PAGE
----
Interactive Investor

Chart of the week: This bank's a low-risk buy

16th July 2018 11:13

John Burford from interactive investor

Technical analyst John Burford has spotted a potentially bullish indicator for this bank share. A recovery here could easily trigger a dramatic short squeeze.

Is Deutsche Bank now a buy?

Can you think of another large cap share (founded in 1870, so no hot crypto fly-by-night company) that trades below its 2009 Credit Crunch lows?  Neither can I.

And that is what is intriguing to me in addition to its chart patterns.  Not only that, but it was/is one of the 'too big to fail' giant banks that governments and central banks refused to let go bust.  That almost guarantees the shares will never go to zero.

The question is: at under €10, how much lower can they go, even assuming a doomsday scenario for the financial sector that so many predict?

Here is the disastrous long-term chart:

Source: interactive investor      Past performance is not a guide to future performance

Long term investors have certainly suffered over many years.  The decline in value from the 1998 high at €140 to the 2009 low at €14 is a staggering 90% of its value.   As it happens, this is the minimum reduction in value in a savage bear market that usually follows a manic bull run (a phenomenon not usually associated with a major bank).

So, is the selling totally overdone?  And is this a Buy Low/Sell High candidate?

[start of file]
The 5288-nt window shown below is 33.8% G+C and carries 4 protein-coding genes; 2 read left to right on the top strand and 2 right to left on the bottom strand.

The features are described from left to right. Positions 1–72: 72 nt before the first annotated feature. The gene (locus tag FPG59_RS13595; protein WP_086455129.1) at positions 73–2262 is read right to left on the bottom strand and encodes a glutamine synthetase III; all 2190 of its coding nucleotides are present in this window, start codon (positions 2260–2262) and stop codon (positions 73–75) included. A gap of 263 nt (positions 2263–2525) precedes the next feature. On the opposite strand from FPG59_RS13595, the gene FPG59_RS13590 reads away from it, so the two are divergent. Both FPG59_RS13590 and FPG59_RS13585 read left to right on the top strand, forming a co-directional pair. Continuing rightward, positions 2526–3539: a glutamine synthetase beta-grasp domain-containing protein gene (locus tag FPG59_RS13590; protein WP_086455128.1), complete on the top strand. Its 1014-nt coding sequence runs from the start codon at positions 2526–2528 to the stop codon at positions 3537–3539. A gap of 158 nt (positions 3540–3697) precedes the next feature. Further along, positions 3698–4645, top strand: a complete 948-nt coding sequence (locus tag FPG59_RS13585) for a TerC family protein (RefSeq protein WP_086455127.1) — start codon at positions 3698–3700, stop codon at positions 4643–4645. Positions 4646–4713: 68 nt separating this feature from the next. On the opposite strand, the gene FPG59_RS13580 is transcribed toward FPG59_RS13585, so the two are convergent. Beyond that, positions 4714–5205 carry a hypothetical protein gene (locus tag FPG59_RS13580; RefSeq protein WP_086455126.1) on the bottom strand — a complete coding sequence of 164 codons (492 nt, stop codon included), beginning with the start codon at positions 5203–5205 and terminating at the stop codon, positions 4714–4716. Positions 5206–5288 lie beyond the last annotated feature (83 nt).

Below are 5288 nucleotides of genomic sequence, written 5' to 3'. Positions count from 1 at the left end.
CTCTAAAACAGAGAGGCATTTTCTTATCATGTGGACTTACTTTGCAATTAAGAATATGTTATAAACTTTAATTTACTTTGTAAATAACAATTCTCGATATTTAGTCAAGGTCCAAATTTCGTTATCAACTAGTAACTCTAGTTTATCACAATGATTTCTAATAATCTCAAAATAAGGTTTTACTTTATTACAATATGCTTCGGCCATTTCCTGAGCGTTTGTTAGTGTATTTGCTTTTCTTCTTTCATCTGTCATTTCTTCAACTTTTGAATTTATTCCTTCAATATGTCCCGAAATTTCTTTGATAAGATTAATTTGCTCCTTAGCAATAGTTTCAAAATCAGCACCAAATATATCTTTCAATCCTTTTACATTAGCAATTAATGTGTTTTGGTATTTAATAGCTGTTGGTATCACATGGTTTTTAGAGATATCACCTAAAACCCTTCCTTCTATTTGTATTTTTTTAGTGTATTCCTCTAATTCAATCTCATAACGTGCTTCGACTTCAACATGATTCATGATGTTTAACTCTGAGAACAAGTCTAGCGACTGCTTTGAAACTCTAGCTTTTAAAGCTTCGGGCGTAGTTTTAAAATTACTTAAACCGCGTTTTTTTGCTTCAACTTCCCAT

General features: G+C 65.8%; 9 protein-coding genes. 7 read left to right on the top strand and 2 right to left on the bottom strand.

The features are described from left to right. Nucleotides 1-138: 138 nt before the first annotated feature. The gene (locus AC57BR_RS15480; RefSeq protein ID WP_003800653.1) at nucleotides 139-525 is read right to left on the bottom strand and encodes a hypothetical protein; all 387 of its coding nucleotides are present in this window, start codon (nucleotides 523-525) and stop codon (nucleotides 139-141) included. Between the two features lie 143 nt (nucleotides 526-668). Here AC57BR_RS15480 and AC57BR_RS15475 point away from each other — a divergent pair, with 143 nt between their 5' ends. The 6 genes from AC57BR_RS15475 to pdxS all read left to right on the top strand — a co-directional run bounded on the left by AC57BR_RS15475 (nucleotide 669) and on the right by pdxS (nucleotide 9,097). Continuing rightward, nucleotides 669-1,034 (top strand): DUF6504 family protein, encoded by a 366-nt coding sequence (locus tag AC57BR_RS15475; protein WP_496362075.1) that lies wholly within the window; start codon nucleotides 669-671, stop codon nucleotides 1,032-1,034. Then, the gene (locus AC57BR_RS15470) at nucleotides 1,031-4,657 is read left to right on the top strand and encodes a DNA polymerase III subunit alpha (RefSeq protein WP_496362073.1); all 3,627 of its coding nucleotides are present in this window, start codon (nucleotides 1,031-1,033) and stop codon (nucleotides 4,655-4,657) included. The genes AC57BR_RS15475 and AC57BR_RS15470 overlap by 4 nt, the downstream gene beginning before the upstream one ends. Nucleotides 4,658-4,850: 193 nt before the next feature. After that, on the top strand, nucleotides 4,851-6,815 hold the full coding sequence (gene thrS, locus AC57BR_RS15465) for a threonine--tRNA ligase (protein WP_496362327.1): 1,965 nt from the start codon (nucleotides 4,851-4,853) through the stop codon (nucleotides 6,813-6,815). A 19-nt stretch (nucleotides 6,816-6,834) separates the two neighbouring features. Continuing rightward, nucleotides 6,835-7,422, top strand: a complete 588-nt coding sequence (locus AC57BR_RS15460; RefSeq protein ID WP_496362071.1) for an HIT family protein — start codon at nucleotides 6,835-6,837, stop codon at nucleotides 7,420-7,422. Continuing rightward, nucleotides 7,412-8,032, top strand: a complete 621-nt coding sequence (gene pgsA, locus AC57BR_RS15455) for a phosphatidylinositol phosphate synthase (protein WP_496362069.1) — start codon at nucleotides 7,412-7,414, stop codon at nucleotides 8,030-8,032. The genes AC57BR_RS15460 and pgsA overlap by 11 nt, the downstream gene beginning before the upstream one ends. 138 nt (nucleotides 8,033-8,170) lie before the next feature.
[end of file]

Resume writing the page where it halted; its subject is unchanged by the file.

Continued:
The nature of the recovery off the 2009 lows is instructive.  First, we saw a very sharp rally phase to the €56 area in 2010, but then a series of highly overlapping waves taking it down to the recent all-time lows.  When I see this overlapping wave behaviour, it strongly suggests a corrective pattern – and that is potentially bullish when the trend ends.

And has it ended with the 27 June low at €8.75?

Here is a close-up on the daily chart of the latest large wave down:

Source: interactive investor      Past performance is not a guide to future performance

One encouraging sign is that zero-to-none analysts are bullish.  That is because they are almost all trend followers and precious few of them contemplate a change in an established trend – until well after it has occurred, of course.  Being a contrarian is not a career enhancer.

In fact, analysts are some of the biggest herders in the business.  That is why they almost never anticipate trend changes.  But have I just done that?

The market last week bullishly pushed above the upper wedge line and is kissing it in preparation for an advancing phase.  I have a potentially complete five waves down and a huge momentum divergence – usually a precursor for a strong reversal.

I maintain that buying around here is a very low risk/high probability stance with my first target at the €12 level with higher potential.

MORNING FLASH: I wrote the above copy on the weekend and by 11am Monday, the market is surging to the €10.50 area from the €9.50 Friday close – a huge gain of 10%.  An almost timely post!

John Burford is the author of the definitive text on his trading method, Tramline Trading.  He is also a freelance contributor and not a direct employee of interactive investor.

These articles are provided for information purposes only.  Occasionally, an opinion about whether to buy or sell a specific investment may be provided by third parties.  The content is not intended to be a personal recommendation to buy or sell any financial instrument or product, or to adopt any investment strategy as it is not provided based on an assessment of your investing knowledge and experience, your financial situation or your investment objectives. The value of your investments, and the income derived from them, may go down as well as up. You may not get back all the money that you invest. The investments referred to in this article may not be suitable for all investors, and if in doubt, an investor should seek advice from a qualified investment adviser.

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